A sunset clause is a clause that you include with any other conditions (like a property valuation, building inspection, or a LIM) in your sale and purchase agreement when buying a house. It is a clause that puts an ‘Expiry Date’ on the offer.
Why Use a Sunset Clause
There are a number of reason sunset clauses are put into sale and purchase agreements - the most common being to put pressure on the vendor to make a decision about your offer, or to ensure you can continue to house hunt, and put offers on houses, if an offer you have submitted is not accepted or rejected within a reasonable timeframe i.e. about 2 days.
If you don’t have a sunset clause your offer remains current until accepted or rejected by the vendor. This can be painful as you may miss out on other opportunities – or you could find yourself having multiple offers accepted if you continue to make offers on other houses assuming old offers were rejected.
When to Use a Sunset Clause
Putting a sunset clause on a sale and purchase agreement is not often done but is a good idea when you want an answer to your offer quickly for whatever reason and especially in tender situations – where your offer may be kept ‘on hold’ until negotiations with someone else are finalised.
How Long Should a Sunset Clause Be?
A good amount of time to make a sunset clause for is approximately 2 working days – with the clause expiring at 4pm on the second day – allowing for paperwork to be processed before close of business if the offer is accepted at the last minute.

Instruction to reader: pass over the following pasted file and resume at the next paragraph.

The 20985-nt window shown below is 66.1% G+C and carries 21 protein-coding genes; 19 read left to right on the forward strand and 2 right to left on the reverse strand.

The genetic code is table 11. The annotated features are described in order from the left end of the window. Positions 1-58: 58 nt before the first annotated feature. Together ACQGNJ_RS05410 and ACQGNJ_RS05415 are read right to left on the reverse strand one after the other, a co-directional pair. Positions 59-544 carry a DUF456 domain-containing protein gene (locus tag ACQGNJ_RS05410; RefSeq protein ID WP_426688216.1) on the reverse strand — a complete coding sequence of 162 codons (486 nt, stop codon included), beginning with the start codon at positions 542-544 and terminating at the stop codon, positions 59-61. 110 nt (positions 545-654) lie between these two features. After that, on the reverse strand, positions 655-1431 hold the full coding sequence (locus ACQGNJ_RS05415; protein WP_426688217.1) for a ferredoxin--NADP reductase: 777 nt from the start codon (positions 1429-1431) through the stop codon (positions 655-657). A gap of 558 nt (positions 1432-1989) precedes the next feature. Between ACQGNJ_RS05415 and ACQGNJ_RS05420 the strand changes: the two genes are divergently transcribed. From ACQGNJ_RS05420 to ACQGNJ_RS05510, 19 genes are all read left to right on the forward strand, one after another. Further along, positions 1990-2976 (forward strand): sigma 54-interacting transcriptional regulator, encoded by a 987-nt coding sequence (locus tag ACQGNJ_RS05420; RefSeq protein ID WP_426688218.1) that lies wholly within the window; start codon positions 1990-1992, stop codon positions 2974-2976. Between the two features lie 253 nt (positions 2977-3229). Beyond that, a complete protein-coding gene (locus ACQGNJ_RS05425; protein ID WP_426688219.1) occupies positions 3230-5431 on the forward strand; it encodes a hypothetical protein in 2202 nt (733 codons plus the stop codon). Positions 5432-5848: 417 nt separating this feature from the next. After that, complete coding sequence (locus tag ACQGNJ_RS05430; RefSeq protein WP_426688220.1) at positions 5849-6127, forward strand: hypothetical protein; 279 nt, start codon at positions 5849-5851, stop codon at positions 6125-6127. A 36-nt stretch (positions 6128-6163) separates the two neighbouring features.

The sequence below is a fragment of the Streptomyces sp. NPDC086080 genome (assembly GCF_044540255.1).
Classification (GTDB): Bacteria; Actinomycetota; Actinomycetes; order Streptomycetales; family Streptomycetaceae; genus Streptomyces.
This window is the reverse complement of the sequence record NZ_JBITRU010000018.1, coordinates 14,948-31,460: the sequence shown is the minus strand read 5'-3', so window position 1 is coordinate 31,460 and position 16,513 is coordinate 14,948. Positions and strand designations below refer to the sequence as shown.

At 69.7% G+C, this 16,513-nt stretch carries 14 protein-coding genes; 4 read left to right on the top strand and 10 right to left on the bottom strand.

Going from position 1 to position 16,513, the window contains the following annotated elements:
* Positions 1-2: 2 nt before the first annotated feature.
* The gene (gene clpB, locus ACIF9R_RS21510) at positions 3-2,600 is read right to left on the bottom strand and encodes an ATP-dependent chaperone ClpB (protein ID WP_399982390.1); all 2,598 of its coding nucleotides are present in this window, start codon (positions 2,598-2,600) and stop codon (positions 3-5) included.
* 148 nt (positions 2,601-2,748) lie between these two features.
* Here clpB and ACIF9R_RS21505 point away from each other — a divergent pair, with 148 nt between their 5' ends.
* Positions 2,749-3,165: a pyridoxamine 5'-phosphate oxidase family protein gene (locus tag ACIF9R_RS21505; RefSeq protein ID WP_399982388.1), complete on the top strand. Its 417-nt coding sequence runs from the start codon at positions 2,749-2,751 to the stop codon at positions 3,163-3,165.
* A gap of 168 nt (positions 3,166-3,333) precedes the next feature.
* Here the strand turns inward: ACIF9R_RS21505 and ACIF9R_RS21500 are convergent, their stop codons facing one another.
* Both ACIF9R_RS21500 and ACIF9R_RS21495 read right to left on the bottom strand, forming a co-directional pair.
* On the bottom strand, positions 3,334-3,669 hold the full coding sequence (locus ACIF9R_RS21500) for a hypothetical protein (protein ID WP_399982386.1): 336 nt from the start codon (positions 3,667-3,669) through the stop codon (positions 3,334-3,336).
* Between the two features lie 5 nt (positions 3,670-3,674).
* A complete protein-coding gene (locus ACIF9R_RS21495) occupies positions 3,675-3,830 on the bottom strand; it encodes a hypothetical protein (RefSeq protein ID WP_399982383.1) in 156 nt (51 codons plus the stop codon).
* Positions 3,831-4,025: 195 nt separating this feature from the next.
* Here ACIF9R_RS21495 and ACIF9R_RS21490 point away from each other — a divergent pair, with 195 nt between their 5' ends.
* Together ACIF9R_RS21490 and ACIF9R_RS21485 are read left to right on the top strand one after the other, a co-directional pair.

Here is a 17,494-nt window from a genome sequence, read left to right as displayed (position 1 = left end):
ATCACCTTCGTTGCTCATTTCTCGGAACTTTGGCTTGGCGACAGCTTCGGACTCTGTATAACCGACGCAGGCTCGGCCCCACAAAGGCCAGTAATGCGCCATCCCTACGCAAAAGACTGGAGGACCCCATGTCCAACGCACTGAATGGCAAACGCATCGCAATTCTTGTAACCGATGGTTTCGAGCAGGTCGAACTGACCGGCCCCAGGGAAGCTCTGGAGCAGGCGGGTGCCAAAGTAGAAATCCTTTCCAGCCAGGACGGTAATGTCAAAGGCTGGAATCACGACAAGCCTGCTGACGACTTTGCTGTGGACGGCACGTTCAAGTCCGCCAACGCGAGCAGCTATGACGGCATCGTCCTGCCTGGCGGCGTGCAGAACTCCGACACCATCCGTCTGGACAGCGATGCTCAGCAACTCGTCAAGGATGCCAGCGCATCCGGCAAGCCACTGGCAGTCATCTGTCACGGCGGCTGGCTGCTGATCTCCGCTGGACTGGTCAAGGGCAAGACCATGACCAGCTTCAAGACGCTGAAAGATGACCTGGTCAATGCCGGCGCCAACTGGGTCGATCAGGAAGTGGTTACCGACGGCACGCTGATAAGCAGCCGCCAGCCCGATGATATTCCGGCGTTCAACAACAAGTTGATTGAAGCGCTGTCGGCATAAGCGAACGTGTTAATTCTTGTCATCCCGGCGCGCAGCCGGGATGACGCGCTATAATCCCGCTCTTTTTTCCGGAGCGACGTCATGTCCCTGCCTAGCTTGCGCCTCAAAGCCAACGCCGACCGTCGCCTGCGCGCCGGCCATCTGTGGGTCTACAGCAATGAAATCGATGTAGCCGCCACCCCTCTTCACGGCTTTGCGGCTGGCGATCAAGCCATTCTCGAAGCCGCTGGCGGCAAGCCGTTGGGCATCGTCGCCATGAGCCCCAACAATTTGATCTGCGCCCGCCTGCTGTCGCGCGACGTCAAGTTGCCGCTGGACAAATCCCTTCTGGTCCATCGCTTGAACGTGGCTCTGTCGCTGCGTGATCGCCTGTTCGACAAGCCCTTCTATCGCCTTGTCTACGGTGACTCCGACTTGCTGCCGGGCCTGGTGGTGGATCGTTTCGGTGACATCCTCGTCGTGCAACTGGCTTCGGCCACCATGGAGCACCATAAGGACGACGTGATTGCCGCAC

If you are making an offer late in the week, try to make sure the sunset clause expires before the open home crowd descends on your potential home on the Sunday – you may not want the competition!
Leveraging the Sunset Clause
The sunset clause gives you some degree of control over the timing of the offer acceptance or negotiations. If the sale and purchase agreement expires – it is not the end - you can always offer again, or extend the sunset clause on the same (or amended) agreement if you want.
If the agreement is accepted after the sunset clause expires, the offer has expired, and no legally binding agreement has been entered into. In this case it is up to you whether or not you want to proceed. You can choose to accept the original agreement or you can resubmit the offer with some changes suitable to you.
Vendors and Sunset Clauses
Sometimes the vendor may put a sunset clause in the sale and purchase agreement – if this is the case – it really pays to get your lawyer to look over it and to explain the implications of the clause.
Sunset Clauses - Get Your Property Lawyers Advice
Don’t forget - like any clause you put in your sale and purchase agreements – whether it is being put in by you or the vendor – get it checked over by your property lawyer!
The Propertytoolbox Home Buyers Guide
After some more great home buying advice – don’t forget to check out our home buying guide!